Open access

A field experiment using various levels of phosphorus, farmyard manure (FYM) and biofertilizers was undertaken at Udaipur during 2001–02 and 2002–03 to observe the direct effect of the treatments on the yield and micronutrient uptake of soybean and their residual effect on the yield and micronutrient utilization of a subsequent wheat crop. The results revealed that the seed/grain yield of soybean and wheat significantly increased with the application of increasing levels of P, FYM and biofertilizers. The integrated use of P, FYM and biofertilizers was able to replace 20 kg P 2 O 5 ha −1 to soybean and 10 kg P 2 O 5 ha −1 to wheat.The application of increasing levels of P, FYM and biofertilizers significantly enhanced the uptake of Zn, Cu, Mn and Fe by soybean and wheat. Among the biofertilizers, dual inoculation with phosphate-solubilising bacteria (PSB) + vesicular arbuscular mycorrhiza (VAM) gave the best performance. The integrated use of P levels and biofertilizers significantly improved the Zn and Fe uptake of soybean. The highest Zn and Fe uptake (125.77 mg kg −1 and 562.03 mg kg −1 , respectively) was recorded with the combined use of 40 kg P 2 O 5 ha −1 + dual inoculation. The application of FYM and P levels resulted in a significant improvement in the organic carbon, CEC, available N and P, porosity and hydraulic conductivity of the soil after the wheat harvest. Among the biofertilizers, dual inoculation led to maximum soil-available P. Phosphorus application gave a significant decrease in the DTPA-extractable Zn and Fe content of the soil after the harvest of wheat. FYM application significantly enhanced the DTPA-extractable Zn, Cu, Mn and Fe contents of the soil.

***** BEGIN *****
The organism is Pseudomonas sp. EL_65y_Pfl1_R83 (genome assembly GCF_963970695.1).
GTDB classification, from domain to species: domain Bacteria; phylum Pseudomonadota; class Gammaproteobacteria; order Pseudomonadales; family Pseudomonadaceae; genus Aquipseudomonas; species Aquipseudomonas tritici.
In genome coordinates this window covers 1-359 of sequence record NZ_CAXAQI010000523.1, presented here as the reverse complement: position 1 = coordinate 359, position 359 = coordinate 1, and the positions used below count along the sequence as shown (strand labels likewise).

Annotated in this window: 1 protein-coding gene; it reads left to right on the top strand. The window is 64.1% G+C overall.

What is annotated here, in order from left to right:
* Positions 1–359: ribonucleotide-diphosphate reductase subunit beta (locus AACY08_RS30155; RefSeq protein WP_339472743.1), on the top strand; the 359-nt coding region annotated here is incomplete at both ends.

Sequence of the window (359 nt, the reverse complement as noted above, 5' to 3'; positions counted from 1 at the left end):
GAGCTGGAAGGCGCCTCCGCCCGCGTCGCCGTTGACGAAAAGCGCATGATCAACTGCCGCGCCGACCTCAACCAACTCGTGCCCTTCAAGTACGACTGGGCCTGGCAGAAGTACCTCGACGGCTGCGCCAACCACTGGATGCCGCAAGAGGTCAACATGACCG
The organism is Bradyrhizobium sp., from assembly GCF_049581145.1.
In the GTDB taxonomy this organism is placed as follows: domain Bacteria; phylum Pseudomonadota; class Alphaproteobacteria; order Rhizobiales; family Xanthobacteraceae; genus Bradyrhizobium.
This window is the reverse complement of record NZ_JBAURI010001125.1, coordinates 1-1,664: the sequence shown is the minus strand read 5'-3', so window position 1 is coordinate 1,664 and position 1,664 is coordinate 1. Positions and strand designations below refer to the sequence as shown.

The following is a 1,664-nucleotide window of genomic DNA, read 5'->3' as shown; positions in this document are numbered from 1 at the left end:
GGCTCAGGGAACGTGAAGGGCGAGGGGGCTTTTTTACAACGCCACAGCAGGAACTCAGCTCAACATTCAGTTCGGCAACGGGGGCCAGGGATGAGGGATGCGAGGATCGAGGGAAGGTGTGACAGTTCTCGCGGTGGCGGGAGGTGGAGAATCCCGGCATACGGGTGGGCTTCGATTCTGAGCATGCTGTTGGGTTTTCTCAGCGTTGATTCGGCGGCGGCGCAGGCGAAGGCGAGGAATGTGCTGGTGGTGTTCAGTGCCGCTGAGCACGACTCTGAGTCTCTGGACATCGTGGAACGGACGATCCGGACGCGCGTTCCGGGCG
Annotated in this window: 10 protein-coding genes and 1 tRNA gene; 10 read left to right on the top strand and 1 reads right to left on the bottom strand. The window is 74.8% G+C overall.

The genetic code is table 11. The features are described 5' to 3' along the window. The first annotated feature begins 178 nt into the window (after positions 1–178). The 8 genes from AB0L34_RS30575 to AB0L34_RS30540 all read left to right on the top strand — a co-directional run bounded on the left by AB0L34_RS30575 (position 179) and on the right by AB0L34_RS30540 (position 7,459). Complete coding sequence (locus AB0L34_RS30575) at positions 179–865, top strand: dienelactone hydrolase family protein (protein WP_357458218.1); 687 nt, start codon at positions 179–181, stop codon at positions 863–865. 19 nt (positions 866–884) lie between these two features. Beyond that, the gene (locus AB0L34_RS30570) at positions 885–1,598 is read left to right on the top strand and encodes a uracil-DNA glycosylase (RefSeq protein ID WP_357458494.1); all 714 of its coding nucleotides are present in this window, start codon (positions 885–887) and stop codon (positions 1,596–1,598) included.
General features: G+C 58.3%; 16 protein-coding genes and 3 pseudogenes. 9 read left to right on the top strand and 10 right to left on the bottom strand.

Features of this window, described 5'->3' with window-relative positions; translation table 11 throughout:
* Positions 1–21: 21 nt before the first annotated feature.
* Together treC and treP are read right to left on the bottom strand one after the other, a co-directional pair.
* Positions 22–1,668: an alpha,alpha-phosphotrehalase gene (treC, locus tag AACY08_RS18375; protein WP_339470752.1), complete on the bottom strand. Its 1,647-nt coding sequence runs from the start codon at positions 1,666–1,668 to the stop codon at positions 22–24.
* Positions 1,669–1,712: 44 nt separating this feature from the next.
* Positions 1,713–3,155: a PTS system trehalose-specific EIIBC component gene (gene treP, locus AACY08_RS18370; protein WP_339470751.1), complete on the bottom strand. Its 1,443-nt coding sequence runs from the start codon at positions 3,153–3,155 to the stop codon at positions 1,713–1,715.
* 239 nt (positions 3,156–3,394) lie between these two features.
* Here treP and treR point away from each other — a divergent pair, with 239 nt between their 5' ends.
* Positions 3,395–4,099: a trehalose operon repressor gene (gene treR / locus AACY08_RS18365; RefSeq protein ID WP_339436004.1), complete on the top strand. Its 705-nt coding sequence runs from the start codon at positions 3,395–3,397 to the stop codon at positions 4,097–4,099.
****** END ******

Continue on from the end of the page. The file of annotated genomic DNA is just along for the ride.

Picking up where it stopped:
Restricted access

Abstract

A number of methods have been applied to measure total antioxidant capacity (TAC), including FRAP, which is based on reducing the amount of iron ions in a complex compound. Researchers often use measurement of absorbance 10 min after mixing a sample with the FRAP reaction solution to calculate TAC. The FRAP solution has been shown to alter absorbance over time by ca 0.0010–0.0020 per hour, under storage conditions. This article intends to show that some substances do not fully or sufficiently react within the common analysis period. It is evident from the results that some substances react more quickly and others very slowly. Absorbance in relation to various phenols was measured. Compared to the levels of absorbance at 10 min, mean absorbance at 48 h was higher by 5,395% for vanillin, 426% for caffeic acid, 170% for sinapinic acid, 67% for gallic acid, 19% for syringic acid, and only by 4% for Trolox. Results for vanillin and caffeic acid indicate potential auto-catalysis.